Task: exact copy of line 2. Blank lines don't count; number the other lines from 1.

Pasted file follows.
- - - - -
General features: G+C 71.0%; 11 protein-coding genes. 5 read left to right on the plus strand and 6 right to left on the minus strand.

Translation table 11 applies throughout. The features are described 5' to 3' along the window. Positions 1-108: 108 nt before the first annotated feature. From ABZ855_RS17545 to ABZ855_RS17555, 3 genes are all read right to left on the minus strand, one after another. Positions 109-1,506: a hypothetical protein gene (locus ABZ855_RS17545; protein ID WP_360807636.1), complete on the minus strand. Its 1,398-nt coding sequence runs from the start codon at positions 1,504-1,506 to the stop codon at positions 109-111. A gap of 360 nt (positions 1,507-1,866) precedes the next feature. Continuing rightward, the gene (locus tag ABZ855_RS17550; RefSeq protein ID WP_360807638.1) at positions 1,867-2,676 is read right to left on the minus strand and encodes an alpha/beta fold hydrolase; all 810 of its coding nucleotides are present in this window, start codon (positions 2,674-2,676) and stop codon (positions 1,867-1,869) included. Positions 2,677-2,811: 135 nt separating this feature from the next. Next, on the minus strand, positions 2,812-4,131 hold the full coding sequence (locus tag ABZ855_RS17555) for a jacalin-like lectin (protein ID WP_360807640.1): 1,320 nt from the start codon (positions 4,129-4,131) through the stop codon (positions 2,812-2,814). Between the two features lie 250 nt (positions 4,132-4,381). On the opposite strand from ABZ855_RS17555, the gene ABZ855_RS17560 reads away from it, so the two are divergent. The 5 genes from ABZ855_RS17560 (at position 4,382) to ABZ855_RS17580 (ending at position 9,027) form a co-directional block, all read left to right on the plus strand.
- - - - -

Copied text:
Translation table 11 applies throughout. The features are described 5' to 3' along the window. Positions 1-108: 108 nt before the first annotated feature. From ABZ855_RS17545 to ABZ855_RS17555, 3 genes are all read right to left on the minus strand, one after another. Positions 109-1,506: a hypothetical protein gene (locus ABZ855_RS17545; protein ID WP_360807636.1), complete on the minus strand. Its 1,398-nt coding sequence runs from the start codon at positions 1,504-1,506 to the stop codon at positions 109-111. A gap of 360 nt (positions 1,507-1,866) precedes the next feature. Continuing rightward, the gene (locus tag ABZ855_RS17550; RefSeq protein ID WP_360807638.1) at positions 1,867-2,676 is read right to left on the minus strand and encodes an alpha/beta fold hydrolase; all 810 of its coding nucleotides are present in this window, start codon (positions 2,674-2,676) and stop codon (positions 1,867-1,869) included. Positions 2,677-2,811: 135 nt separating this feature from the next. Next, on the minus strand, positions 2,812-4,131 hold the full coding sequence (locus tag ABZ855_RS17555) for a jacalin-like lectin (protein ID WP_360807640.1): 1,320 nt from the start codon (positions 4,129-4,131) through the stop codon (positions 2,812-2,814). Between the two features lie 250 nt (positions 4,132-4,381). On the opposite strand from ABZ855_RS17555, the gene ABZ855_RS17560 reads away from it, so the two are divergent. The 5 genes from ABZ855_RS17560 (at position 4,382) to ABZ855_RS17580 (ending at position 9,027) form a co-directional block, all read left to right on the plus strand.